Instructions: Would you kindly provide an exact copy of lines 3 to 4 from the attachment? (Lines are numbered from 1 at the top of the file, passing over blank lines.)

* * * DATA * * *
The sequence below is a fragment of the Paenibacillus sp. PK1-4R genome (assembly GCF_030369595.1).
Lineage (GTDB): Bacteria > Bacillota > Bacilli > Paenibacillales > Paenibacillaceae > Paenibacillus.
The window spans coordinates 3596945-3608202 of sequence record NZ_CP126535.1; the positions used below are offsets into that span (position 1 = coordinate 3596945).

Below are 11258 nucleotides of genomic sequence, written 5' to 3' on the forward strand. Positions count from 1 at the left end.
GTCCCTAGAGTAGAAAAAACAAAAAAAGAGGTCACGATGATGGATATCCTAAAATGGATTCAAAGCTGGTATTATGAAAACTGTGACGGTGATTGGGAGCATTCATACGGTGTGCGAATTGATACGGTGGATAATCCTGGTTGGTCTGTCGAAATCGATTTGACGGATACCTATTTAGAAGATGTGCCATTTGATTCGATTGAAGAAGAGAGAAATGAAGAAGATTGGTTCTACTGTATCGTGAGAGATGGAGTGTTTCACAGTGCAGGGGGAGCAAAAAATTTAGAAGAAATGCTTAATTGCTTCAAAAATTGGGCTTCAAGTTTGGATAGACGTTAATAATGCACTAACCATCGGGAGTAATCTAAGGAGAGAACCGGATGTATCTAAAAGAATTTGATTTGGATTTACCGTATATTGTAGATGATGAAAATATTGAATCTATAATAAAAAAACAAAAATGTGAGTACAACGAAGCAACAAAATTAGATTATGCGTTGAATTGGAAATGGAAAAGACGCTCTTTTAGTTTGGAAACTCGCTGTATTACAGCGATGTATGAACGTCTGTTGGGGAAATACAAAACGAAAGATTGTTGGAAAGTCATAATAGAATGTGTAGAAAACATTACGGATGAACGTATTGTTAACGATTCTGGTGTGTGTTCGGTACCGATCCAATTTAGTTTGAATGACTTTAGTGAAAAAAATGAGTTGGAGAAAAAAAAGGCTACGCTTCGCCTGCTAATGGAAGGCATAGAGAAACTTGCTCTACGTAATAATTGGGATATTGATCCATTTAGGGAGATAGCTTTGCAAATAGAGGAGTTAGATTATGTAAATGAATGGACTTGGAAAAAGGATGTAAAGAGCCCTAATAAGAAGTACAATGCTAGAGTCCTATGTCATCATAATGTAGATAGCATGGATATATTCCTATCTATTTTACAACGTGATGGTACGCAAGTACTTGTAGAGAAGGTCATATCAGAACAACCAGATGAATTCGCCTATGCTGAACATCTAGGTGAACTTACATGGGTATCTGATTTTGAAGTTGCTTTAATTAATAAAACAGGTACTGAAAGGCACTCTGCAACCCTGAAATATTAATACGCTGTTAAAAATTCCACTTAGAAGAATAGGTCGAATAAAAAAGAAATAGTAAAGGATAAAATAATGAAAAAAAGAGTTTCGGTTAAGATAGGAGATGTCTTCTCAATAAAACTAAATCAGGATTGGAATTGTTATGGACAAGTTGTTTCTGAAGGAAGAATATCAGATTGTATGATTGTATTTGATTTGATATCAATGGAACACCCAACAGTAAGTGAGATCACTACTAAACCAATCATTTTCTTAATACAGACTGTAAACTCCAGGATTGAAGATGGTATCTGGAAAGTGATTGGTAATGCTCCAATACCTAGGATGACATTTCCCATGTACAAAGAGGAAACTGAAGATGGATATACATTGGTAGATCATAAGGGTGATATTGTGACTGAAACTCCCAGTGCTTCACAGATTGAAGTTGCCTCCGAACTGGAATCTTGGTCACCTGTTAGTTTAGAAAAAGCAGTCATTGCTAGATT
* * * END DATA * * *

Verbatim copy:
The window spans coordinates 3596945-3608202 of sequence record NZ_CP126535.1; the positions used below are offsets into that span (position 1 = coordinate 3596945).

Below are 11258 nucleotides of genomic sequence, written 5' to 3' on the forward strand. Positions count from 1 at the left end.